National Football League (NFL) team Houston Texans has become the first organization in the league to sell single-game suites in exchange for crypto
The move comes as part of a deal with Texas-based crypto firm bitWallet, which as of Aug. 16 became the official crypto wallet provider for the team. bitWallet will also provide intermediary services by exchanging crypto for cash for the Houston Texans.
According to an announcement from the Houston Texans, local digital marketing agency EWR Digital made the first single-game suite purchasing using crypto shortly after the offer launched, making it the first time a game suite has been sold in exchange for digital assets in the history of the sport.
It appears the crypto deal is just for suites, as there has been no mention of being able to purchase regular game day tickets with digital assets at this stage.
A game suite refers to a luxury private viewing box in the stadium that is often decked out with buffets, expensive alcohol, bathrooms, TVs, attendants, and a prime location to view the game.
The Houston Texans’ website doesn’t list a price for single-game or full-season suites, instead asking people to first submit an inquiry to secure one. From The Seat estimates a single game suite for the team costing anywhere from $14,000 to $25,000.
bitWallet claims to be supported in over 160 countries and currently enables users to trade or hold Bitcoin, (BTC), Ether (ETH), Litecoin (LTC) and Bitcoin Cash (BCH).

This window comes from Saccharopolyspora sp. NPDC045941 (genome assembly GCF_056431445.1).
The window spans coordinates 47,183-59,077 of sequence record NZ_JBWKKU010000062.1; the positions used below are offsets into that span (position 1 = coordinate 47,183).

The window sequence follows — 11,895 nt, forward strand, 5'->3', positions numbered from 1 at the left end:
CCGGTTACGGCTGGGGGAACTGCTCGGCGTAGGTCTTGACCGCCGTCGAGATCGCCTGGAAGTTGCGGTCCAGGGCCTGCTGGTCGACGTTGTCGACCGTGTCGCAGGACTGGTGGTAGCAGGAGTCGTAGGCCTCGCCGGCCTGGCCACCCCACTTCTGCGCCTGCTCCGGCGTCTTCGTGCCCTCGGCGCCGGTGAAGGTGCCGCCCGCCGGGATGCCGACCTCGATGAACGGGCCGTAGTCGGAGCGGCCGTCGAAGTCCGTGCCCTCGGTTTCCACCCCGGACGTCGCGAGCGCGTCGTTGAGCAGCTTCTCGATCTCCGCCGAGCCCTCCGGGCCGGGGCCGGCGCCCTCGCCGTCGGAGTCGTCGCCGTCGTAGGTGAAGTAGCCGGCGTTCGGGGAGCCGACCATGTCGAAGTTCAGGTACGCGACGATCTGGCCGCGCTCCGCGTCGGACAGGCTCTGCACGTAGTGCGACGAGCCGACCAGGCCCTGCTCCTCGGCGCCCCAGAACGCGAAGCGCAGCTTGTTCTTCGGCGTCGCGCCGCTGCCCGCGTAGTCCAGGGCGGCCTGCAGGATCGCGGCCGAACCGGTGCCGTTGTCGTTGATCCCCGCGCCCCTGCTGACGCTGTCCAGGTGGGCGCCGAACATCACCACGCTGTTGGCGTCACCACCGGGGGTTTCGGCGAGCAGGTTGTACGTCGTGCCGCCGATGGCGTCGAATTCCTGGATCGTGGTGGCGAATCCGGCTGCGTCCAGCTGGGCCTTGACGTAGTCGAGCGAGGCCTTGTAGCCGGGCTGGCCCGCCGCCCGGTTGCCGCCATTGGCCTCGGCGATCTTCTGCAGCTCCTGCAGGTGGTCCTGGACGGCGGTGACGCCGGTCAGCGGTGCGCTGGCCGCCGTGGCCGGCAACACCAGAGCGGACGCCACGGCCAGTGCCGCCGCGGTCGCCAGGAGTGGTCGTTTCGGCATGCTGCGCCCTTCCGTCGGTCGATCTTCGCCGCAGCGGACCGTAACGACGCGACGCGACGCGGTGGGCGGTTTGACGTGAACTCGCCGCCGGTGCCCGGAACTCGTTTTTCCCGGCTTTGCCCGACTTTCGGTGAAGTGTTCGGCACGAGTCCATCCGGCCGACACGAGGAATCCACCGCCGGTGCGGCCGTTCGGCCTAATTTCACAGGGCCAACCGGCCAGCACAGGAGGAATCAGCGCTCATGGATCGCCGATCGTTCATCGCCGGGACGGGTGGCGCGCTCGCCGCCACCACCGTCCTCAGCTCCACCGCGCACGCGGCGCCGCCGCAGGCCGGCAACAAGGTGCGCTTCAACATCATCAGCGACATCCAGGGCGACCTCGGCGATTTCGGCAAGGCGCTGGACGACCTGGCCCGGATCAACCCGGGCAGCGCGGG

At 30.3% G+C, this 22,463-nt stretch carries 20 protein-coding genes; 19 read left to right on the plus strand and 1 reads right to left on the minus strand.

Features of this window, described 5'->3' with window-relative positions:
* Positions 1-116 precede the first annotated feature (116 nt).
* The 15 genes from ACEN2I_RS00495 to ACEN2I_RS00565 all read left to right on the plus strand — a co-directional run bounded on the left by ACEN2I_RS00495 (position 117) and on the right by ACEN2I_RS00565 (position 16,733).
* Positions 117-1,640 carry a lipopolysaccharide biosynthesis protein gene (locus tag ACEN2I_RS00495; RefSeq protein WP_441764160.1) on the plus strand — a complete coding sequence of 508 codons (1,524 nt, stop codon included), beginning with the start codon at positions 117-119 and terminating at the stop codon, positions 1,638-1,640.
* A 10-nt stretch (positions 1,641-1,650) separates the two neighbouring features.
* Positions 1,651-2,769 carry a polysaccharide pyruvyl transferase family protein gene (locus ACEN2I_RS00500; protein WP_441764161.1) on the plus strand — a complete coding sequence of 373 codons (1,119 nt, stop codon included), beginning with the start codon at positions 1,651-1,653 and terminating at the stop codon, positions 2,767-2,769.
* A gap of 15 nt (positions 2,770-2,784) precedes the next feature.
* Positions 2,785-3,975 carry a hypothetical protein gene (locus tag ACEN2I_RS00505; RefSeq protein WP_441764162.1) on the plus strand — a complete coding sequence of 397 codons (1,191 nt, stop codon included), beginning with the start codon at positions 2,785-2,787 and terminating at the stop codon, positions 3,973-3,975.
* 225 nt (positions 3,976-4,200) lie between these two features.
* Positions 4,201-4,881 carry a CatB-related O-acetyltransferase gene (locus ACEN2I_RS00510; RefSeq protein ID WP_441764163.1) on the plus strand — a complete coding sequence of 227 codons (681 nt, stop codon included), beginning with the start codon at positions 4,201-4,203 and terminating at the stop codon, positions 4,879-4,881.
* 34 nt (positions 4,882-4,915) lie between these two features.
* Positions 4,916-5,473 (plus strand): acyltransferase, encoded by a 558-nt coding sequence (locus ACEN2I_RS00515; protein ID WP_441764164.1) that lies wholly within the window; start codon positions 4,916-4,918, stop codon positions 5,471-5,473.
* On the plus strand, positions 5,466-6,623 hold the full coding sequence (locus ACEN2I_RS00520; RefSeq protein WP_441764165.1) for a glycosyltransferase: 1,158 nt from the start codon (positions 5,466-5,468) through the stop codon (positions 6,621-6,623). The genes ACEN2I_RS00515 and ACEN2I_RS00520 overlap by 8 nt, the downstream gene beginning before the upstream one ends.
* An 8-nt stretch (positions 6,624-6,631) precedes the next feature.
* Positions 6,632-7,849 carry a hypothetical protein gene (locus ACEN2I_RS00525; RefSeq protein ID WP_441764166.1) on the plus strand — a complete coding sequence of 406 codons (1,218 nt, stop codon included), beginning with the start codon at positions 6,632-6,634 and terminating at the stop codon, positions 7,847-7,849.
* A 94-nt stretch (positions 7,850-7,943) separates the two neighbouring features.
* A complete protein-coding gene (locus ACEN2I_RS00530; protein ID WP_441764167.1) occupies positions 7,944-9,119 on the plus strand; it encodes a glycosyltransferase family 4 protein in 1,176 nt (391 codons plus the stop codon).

NFL, crypto, and blockchain
The Dallas Cowboys became the first team in the NFL to pen a crypto sponsorship deal in April after Crypto.com signed on to be its official digital asset partner over a multi-year time frame.
The NFL and the NFL Players Association (NFLPA) also partnered with Flow blockchain creators Dapper Labs in late 2021 to launch the licensed NFL All Day NFT collectible project. The deal also saw the NFL and NFLPA take an equity stake in Dapper, and the duo likely have fetched a fair cut of the $36.8 million worth of sales NFL All Day has generated since February.
The league also has many crypto-friendly players that have opted to take either a chunk of their salary or contract bonuses in digital assets, including top names such as Green Bay Packers star quarterback Aaron Rodgers, former LA Rams wide receiver Odell Beckham Jr. and Carolina Panthers’ quarterback Trevor Lawrence, who was the top draft pick in 2021.
Iconic quarterback Tom Brady has also dabbled in the space by launching his own NFT marketplace Autograph in April 2021, and also famously gave a fan 1 BTC (worth $62,000 at the time) to get his historic 600th-touchdown-pass ball back in October.